November 10, 2008 / 12:07 PM / 10 years ago

Imperial retreat dazzles after decades of decay

BEIJING (Reuters Life!) - The private theater has only one seat, and it is a throne. The reception area is decorated with a wood so nearly extinct that using it screams wealth and power.

The ‘Studio of Exhaustion From Diligent Service’ was built nearly two centuries ago to soften the retirement of one of China’s greatest emperors, packed with luxury to help him while away the hours without an empire to run.

But for years one of China’s most lavish and innovative interiors was locked away in a corner of the capital’s Forbidden City, visited only by dust and decay.

Now a painstaking multi-million dollar effort has restored its full glory, and set a template for repairing the most delicate cultural treasures in a country which for years has been focused more on politics and growth than preserving the past.

“When we first arrived, it felt like the last emperor had just turned the key in the door and left,” said Henry Tzu Ng, from the World Monuments Fund, which paid for the transformation back to the interiors the Qianlong emperor would have known.

The theater roof appears to be a bamboo trellis groaning under the weight of a wisteria vine in full bloom — a silk trompe l’oeil painting commissioned by an emperor fascinated with recently-arrived European ideas of perspective in painting.

The Forbidden City was a winter palace, but on the walls cranes cavort in summer gardens, which together with underfloor heating and the extravagant roof aimed to take the aging occupant’s mind off the snow and bitter winds outside.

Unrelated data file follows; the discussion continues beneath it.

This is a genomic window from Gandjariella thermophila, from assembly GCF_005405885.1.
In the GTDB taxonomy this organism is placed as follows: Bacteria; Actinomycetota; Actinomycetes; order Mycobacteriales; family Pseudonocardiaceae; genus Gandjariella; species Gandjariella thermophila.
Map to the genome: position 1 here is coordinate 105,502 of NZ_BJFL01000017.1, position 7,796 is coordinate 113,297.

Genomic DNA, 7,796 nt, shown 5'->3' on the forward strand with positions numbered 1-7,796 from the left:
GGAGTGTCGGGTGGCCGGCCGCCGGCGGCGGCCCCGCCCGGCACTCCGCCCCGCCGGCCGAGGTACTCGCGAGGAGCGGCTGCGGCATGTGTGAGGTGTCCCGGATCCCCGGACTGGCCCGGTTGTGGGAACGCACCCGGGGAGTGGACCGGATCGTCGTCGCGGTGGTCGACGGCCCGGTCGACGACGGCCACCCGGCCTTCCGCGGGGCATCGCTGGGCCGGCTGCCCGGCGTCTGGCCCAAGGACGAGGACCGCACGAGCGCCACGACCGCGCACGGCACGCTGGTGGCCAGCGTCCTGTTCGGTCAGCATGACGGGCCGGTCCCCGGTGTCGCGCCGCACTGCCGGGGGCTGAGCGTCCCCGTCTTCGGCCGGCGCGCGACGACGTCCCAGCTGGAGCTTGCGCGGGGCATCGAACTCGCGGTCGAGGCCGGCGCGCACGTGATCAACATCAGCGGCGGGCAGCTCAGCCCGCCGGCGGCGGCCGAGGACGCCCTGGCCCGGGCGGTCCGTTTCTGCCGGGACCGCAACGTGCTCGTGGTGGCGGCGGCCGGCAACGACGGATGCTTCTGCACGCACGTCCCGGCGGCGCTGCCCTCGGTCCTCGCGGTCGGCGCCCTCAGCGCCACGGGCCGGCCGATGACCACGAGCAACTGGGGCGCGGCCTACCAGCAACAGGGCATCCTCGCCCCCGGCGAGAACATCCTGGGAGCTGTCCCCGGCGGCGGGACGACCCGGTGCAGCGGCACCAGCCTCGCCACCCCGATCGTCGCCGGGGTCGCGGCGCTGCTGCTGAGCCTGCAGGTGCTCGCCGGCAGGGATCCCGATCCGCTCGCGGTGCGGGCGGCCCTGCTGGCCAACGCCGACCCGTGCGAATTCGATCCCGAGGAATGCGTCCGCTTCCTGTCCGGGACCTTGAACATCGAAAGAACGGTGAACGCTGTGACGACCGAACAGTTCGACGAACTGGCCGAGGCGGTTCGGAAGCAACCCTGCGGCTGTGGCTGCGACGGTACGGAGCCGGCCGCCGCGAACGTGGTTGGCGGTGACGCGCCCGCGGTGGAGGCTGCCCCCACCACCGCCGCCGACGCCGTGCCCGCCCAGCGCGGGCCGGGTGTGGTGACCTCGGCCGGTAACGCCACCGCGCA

“This room is unique in the Forbidden City,” Ng added, as musicians recreated the traditional opera the emperor loved.

Experts were brought in from major foreign museums to help with lighting and moderating the impact of Beijing’s harsh climate. But the biggest challenge was finding experts in skills that even in the 18th Century were rare and expensive.

“Finding the craftsmen who knew these specialized techniques was a very difficult thing to do,” said Nancy Berliner, curator of Chinese Art at the Peabody Essex Museum, underlining the extreme luxury of the white jade, hard wood, fine carved ‘inner bamboo skin’ and double-sided embroidery.

“It is as if everything is gold-plated,” she added.

But the pull of diligent service — or raw power — proved stronger than the idyll of comfortable, contemplative retirement.

The Qianlong emperor never spent a single night in his retirement home, preferring a complex closer to the heart of the palace where his son was nominally in charge.

“He wanted to keep political control, even when his son was ruling, though we know later emperors came here,” Berliner added.

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